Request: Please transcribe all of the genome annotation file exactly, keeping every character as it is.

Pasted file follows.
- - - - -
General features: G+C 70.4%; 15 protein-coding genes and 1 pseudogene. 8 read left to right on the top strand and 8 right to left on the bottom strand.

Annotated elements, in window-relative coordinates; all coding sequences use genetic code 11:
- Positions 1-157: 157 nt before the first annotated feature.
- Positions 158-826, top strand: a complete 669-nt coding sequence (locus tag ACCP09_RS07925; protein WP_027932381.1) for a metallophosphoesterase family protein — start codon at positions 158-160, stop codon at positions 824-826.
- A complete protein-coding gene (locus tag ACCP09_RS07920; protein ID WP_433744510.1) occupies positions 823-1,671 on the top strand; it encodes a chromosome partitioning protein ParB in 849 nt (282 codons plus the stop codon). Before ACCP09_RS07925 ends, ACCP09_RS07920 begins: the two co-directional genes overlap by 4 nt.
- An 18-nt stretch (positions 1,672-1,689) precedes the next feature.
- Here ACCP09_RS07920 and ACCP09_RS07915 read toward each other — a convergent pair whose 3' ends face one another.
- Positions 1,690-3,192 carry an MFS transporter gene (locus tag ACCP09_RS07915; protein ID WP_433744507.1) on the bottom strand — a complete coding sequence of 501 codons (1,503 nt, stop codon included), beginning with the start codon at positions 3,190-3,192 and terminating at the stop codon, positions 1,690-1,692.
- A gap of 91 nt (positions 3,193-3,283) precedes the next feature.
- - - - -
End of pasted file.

General features: G+C 70.4%; 15 protein-coding genes and 1 pseudogene. 8 read left to right on the top strand and 8 right to left on the bottom strand.

Annotated elements, in window-relative coordinates; all coding sequences use genetic code 11:
- Positions 1-157: 157 nt before the first annotated feature.
- Positions 158-826, top strand: a complete 669-nt coding sequence (locus tag ACCP09_RS07925; protein WP_027932381.1) for a metallophosphoesterase family protein — start codon at positions 158-160, stop codon at positions 824-826.
- A complete protein-coding gene (locus tag ACCP09_RS07920; protein ID WP_433744510.1) occupies positions 823-1,671 on the top strand; it encodes a chromosome partitioning protein ParB in 849 nt (282 codons plus the stop codon). Before ACCP09_RS07925 ends, ACCP09_RS07920 begins: the two co-directional genes overlap by 4 nt.
- An 18-nt stretch (positions 1,672-1,689) precedes the next feature.
- Here ACCP09_RS07920 and ACCP09_RS07915 read toward each other — a convergent pair whose 3' ends face one another.
- Positions 1,690-3,192 carry an MFS transporter gene (locus tag ACCP09_RS07915; protein ID WP_433744507.1) on the bottom strand — a complete coding sequence of 501 codons (1,503 nt, stop codon included), beginning with the start codon at positions 3,190-3,192 and terminating at the stop codon, positions 1,690-1,692.
- A gap of 91 nt (positions 3,193-3,283) precedes the next feature.